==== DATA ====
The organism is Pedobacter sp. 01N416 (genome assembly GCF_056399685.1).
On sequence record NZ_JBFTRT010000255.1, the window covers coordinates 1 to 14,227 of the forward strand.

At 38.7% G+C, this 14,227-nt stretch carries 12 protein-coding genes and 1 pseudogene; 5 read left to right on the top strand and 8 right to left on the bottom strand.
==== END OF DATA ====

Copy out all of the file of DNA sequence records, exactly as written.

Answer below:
The organism is Pedobacter sp. 01N416 (genome assembly GCF_056399685.1).
On sequence record NZ_JBFTRT010000255.1, the window covers coordinates 1 to 14,227 of the forward strand.

At 38.7% G+C, this 14,227-nt stretch carries 12 protein-coding genes and 1 pseudogene; 5 read left to right on the top strand and 8 right to left on the bottom strand.